Checkered Flags and Polka-Dot Panties

Watching Logo’s new reality show RuPaul’s Drag Race on DVR, you can’t vote for which queen you would eliminate via SMS (I would have voted to cut Ongina) — but at least you can skip past the Oxy Clean guy. Oh my god, I hate him.

“Chantez, you stay” or “sashay away”?

I am not accustomed to seeing much of RuPaul out of drag. I seem to remember an episode of HBO’s Real Sex in the late ’80s or early ’90s that featured him among several other queens, and I think there were scenes of the boys undergoing their transformations. Who knows which episode it was. My hormone-addled memories of those days, watching “dirty” TV shows in the dark with the volume turned down after mom and dad went to sleep, are not what I would call clear or reliable.

I had a chance to meet him today. In person, he is about a mile tall without the heels. He is fierce without the wig. He is tall and lanky and angular. He is striking. And I know he’s as real as it gets, but I can’t avoid thinking of that male body as a mere canvas for the feminine persona.

On the show, playing in turns the host, the mentor, and the ultimate judge, Rupaul is so classy and together. In his pinstripes and conservative (if slightly oversize) spectacles, he lends a professional, practiced air to the proceedings. One can almost hear him in the dressing room practicing all the sponsors’ lines. American Airlines. M.A.C. Absolut.

Hey, a girl’s gotta pay the bills.

In his tucked-and-plucked getup, he is every bit the good-old RuPaul I have frankly been missing for a long time. It took this show to remind me.

One thing that surprises me is the good chemistry among the contestants. I expected a cat fight, but I didn’t get it. They dish on each other a little bit, but they outwardly express heaps of break-a-leg support. And it feels real. It’s a nice change. It takes balls to be a drag queen — even if you are tucking them up and under. The grace and humility in front of the judges, so far, even when the opinions come off as a bit harsh, is refreshing. They are all so young, and there is much to learn — even for the barbecue-seasoned elder statesman Pork Chop.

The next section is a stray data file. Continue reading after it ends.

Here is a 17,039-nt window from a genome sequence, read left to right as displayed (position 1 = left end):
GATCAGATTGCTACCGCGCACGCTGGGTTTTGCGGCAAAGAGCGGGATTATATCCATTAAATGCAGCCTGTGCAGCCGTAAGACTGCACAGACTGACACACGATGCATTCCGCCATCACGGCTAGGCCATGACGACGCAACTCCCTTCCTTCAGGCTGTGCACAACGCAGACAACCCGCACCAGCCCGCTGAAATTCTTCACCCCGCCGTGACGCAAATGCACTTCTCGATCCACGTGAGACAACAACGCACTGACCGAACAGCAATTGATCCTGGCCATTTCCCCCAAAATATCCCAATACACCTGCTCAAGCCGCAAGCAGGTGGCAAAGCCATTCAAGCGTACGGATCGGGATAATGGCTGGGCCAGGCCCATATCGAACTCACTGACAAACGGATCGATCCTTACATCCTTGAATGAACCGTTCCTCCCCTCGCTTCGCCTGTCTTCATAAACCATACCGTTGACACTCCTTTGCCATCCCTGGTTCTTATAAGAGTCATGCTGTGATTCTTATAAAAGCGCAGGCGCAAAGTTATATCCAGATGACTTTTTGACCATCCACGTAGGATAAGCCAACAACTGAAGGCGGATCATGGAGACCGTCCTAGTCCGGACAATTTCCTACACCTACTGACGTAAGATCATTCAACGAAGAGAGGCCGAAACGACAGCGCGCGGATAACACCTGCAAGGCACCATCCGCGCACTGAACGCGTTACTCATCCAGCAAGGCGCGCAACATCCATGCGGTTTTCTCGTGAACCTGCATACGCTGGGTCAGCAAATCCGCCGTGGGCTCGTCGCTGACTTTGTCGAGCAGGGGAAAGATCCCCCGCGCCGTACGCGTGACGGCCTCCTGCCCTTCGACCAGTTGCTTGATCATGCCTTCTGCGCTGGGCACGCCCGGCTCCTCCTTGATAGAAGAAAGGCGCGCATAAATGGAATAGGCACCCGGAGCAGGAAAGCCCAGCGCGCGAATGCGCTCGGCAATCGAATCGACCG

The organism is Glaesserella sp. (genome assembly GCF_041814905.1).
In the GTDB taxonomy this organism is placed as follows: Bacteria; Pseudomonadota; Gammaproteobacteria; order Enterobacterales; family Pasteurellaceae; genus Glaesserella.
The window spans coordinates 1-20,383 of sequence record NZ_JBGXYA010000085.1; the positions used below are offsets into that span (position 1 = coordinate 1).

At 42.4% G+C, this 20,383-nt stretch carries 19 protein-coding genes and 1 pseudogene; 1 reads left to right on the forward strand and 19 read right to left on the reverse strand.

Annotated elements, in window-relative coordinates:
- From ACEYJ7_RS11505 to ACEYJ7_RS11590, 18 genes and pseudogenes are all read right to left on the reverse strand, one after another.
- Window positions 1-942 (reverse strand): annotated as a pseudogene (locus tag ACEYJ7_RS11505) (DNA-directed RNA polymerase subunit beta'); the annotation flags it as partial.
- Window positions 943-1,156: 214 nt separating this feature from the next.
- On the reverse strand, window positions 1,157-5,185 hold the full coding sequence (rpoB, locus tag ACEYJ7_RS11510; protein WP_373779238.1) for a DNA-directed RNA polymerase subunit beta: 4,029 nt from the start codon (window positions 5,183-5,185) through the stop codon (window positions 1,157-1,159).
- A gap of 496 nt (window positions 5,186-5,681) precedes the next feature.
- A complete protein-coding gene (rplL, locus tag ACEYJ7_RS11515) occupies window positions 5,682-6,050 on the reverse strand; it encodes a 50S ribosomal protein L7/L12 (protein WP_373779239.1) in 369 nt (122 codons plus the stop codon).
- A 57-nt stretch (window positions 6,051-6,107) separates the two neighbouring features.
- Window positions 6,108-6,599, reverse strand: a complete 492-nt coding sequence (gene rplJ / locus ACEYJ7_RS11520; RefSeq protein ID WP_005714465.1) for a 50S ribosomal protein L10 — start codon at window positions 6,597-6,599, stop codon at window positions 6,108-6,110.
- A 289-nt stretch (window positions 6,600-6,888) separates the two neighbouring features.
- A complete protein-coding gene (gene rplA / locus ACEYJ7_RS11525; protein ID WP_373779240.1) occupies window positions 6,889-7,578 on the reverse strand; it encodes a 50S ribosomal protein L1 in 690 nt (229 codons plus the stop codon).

The show comes off as a bit earnest yet extremely self aware and playful. Like drag, it doesn’t take itself too seriously &#8212l from the ferocious eyes to the wicked painted-on lips; the soft lighting and warm colors to the frosted lens; RuPaul’s melodramatic pronunciations (“Don’t fuck it up”) to the whole “Gentlemen, start your engines … May the best woman win” thing. It is one long catch-phrase.

There is no shortage of aggrandizement for host and judge RuPaul. Even the workroom clock is an image of him. He makes Heidi Klum look modest. But that larger-than-life ego is also very drag. He’s got two people inside of him. You try to contain that.

So, Pork Chop is gone. I’m disappointed the fat girl got cut first. It would have been nice to have a diversity of size up there. But as it turns out, whatever her skills as a performer, Miss Victoria Parker can’t sew a stitch. And that will never do. What was she thinking?

(Plus, all those skinny bitches are making me hungry. Have a chicken wing and a plate of ribs, honey. Don’t try to look like one!)

Nina Flowers looks promising, but I wonder if she’s a one-trick pony. I like Bebe, but I’m always gonna pull for a girl from Minneapolis.

I’m looking forward to seeing some growth from Jade. As a boy, he is a cutie, but a little girly. Strangely, as a queen, she looks like a boy in a wig and makeup.

I think the underdog so far is Tammie Brown. She looks like a coked-up Bette Davis with a Great Plains forehead, but there’s something I like about her. She’s got a fire in her, and I think we’ll see it come out before long.

Best lines from tonight’s show:

RuPaul: “Ooh! This ain’t no truck stop, honey!”

RuPaul: “… hotter than Tyra. In a fat suit. In July!”

Akashia: “Jade is real cute. Um, I might be a lesbian wit’ him.”

Merle: “Hmm…, ‘Ongina.’ This sounds like a cross between a heart attack and a yeast infection.”


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